Petite Messe Solennelle - Gioacchino Rossini (1792 - 1868)


Rossini was born in Pesaro, Italy, on 29 February, 1792. His father was horn player and trumpeter in various small bands and orchestras, and his mother an opera singer. Rossini too developed a love for music and the theatre. Although by all accounts academically lazy, he found singing and playing music easy and was a much requested boy soprano. By his teens could play viola and horn, and had become a first-rate harpsichord-player and pianist. At 18, while at the Conservatorio de Bologna, he composed his first opera, a one-act comedy for La Fenice in Venice and within three years, following the enormous success of Tancredi (1812), and The Italian Girl in Algiers (1813), he had won fame throughout Italy and secured an international reputation. In 1823 he moved to Paris where he was appointed director of the Théâtre-Italien.


By the age of 37 he had written over 40 operas, but, in 1829, after completing William Tell, he retired, a wealthy man, to live in Italy, and with the exception of his other significant religious work, the Stabat Mater, he effectively gave up composing. However, following a long depressive illness, he returned to Paris in 1855, where his health and inspiration to compose returned. He produced what he called his Péchés de Vieillesse (Sins of Old Age), a collection of light-hearted pieces for piano, songs and works for small ensembles, which he had performed at private occasions, attended by most of the important public and artistic figures in Paris at the time, who were attracted by Rossini’s wit, hospitality and love of good food.

The Petite Messe Solennelle is the most substantial of the works written during these later years, and indeed it is one of the most remarkable compositions of his whole career, demonstrating his ability to write beautiful melodies (often frankly operatic in character), an unfailing sense of colour and drama, and great contrapuntal skill. Its title exemplifies Rossini’s characteristic wit, as it is of course neither petite nor particularly solemn. The music ranges from hushed intensity to boisterous high spirits, and abounds in the memorable tunes and rhythmic vitality for which Rossini became justly famous.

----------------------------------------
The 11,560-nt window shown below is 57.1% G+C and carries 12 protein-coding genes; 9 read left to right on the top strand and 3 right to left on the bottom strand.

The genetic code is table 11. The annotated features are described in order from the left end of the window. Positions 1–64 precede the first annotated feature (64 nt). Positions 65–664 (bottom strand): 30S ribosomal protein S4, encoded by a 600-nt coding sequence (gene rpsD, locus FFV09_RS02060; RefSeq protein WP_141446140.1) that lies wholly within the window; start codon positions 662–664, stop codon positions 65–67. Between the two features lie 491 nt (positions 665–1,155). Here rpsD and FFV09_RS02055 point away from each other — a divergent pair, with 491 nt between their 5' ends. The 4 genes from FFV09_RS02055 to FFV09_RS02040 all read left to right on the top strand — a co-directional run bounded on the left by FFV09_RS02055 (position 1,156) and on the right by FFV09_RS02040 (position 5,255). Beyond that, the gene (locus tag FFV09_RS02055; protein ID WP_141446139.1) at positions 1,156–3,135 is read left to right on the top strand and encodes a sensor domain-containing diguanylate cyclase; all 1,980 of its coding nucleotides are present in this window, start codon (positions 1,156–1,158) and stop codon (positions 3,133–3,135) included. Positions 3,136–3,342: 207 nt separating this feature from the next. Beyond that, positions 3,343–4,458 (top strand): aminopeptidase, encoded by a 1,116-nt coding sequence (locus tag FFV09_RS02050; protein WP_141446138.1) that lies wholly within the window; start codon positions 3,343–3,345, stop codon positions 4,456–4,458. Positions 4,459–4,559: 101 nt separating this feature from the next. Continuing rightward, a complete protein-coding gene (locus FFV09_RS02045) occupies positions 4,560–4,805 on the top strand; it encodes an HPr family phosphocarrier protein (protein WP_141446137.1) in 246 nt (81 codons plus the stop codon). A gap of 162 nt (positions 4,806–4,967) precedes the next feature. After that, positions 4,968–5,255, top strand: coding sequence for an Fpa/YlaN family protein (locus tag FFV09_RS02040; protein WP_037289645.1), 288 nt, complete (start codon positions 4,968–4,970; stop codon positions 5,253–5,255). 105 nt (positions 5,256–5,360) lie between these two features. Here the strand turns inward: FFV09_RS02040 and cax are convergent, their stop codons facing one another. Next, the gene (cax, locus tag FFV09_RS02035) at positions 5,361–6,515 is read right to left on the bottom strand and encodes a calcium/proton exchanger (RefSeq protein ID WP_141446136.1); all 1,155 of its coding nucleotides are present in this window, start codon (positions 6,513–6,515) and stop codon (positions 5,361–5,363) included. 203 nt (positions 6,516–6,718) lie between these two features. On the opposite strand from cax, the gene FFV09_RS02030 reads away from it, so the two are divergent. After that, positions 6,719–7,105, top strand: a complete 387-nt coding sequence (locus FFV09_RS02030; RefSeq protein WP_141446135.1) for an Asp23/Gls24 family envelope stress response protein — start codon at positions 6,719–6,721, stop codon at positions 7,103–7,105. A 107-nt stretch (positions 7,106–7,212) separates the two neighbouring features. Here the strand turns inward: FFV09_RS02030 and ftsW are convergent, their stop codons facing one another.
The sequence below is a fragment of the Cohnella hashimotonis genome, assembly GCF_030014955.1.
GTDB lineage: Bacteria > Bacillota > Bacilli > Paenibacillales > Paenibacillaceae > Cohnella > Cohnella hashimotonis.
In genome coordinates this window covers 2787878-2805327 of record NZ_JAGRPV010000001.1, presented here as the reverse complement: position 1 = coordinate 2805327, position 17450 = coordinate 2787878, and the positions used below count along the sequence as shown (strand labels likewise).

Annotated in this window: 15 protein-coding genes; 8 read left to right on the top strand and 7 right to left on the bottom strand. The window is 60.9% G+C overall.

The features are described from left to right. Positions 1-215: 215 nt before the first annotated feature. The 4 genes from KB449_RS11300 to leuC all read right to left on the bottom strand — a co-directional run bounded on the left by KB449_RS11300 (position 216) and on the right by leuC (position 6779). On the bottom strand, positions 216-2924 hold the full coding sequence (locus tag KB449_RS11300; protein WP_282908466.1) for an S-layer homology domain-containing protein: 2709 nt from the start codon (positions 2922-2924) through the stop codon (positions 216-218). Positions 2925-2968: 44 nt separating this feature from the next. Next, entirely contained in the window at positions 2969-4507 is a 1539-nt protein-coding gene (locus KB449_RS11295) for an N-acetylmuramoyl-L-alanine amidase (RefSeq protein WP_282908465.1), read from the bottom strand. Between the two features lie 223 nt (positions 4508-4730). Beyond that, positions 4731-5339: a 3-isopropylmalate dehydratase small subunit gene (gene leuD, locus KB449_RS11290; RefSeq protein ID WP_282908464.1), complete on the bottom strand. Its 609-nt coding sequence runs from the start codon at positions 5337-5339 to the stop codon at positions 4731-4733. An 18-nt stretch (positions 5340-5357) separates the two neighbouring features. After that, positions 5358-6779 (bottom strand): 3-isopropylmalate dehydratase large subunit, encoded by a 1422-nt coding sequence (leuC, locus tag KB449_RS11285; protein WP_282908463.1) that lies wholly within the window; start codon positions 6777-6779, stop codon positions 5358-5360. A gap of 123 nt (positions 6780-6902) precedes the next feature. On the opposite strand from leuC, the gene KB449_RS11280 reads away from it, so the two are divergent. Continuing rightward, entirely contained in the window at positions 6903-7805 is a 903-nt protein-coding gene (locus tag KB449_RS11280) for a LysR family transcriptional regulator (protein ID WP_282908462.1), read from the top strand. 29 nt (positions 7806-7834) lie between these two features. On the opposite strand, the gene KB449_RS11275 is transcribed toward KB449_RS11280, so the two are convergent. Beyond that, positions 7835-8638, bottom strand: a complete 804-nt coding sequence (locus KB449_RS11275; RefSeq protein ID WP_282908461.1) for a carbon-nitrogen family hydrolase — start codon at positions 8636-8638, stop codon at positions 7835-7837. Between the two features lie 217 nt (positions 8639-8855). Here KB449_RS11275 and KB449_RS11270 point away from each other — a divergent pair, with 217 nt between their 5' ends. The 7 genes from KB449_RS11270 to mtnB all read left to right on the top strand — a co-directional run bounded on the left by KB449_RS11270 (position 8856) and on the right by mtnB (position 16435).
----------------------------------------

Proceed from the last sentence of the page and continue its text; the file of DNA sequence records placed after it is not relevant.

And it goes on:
Initially, the instrumental scoring of the Mass for two pianos and harmonium seems strange, but given its context as a salon piece (it was first performed at the consecration of a private chapel in March 1864 by a choir of 12 singers, including the four soloists), such instrumentation is not unusual and although. Rossini was later persuaded to orchestrate it, the original version for voices, piano and harmonium, which is being performed today, is considered the more effective setting.
Rhythm and modulation play an important part in the opening Kyrie , for the central part of which, the Christe Eleison, Rossini adopted a deliberately archaic style, echoing the 16th century church music of Palestrina and his contemporaries. The rhythmic excitement of the Kyrie continues into the Gloria, which is followed by four extended solo movements, operatic arias in all but name. The magnificent tenor solo Domine Deus recalls the Cujus animam from his earlier Stabat Mater. The final section, Cum sancto spiritu, is an extended fugue and a real tour de force of musical craftsmanship, which reflects the thorough classical training in harmony and counterpoint he received at the Bologna Conservatory. In the Credo Rossini ingeniously uses the word ‘credo’ as a unifying motif to which he repeatedly returns. This section of the Mass concludes with another brilliant fugue for the chorus, to the words ‘Et vitam venturi saeculi, Amen’. The O salutaris (a hymn, not part of the Proper of the Mass) provided Rossini with an opportunity to explore the unusual harmonies he was using in the, even today modern-sounding, piano pieces among his last ”Sins”. The final, luminescent Agnus Dei for contralto (Rossini’s favourite voice) and choir brings the work to a dramatic close.
Rossini’s inscription in the introduction to the first version of his score reads:
“PETITE MESSE SOLENNELLE, in four voices with accompaniment of two pianos and harmonium (a small reed organ) composed during my country stay at Passy. Twelve singers of 3 sexes – men, women, and castrati – will be enough for its performance: that is, eight for the chorus, four for the soloists, a total of twelve cherubim. … Lord, rest assured, …that (my cherubim) will sing properly and con amore your praises and this little composition which is, alas, the last mortal sin of my old age.”
He ended the manuscript: “Dear God, here it is finished, this poor little Mass. Have I written sacred music or damned music?” You well know I was born to write comic opera. It contains scant learning, but all my heart. Praise be to you, and grant me entry into Paradise. G Rossini – Passy 1863”.
Whatever his intent, he has left us with a unique work in the religious repertoire.
Kyrie - Christe – soloists and chorus
Gloria in excelsis Deo - Laudamus - soloists and chorus
Gratias agimus tibi - alto, tenor and bass
Domine Deus - tenor
Qui tollis peccata mundi - soprano and alto
Quoniam tu solus sanctus - bass
Cum Sancto Spiritu – chorus


Credo - soloists and chorus
Crucifixus - soprano
Et resurrexit - soloists and chorus
Et vitam venturi seculi – chorus
Preludio Religioso during Offertory –piano and harmonium
Sanctus - soloists and chorus
O salutaris hostia - soprano
Agnus Dei - alto and chorus  



Peter Carey

Royal Free Singers


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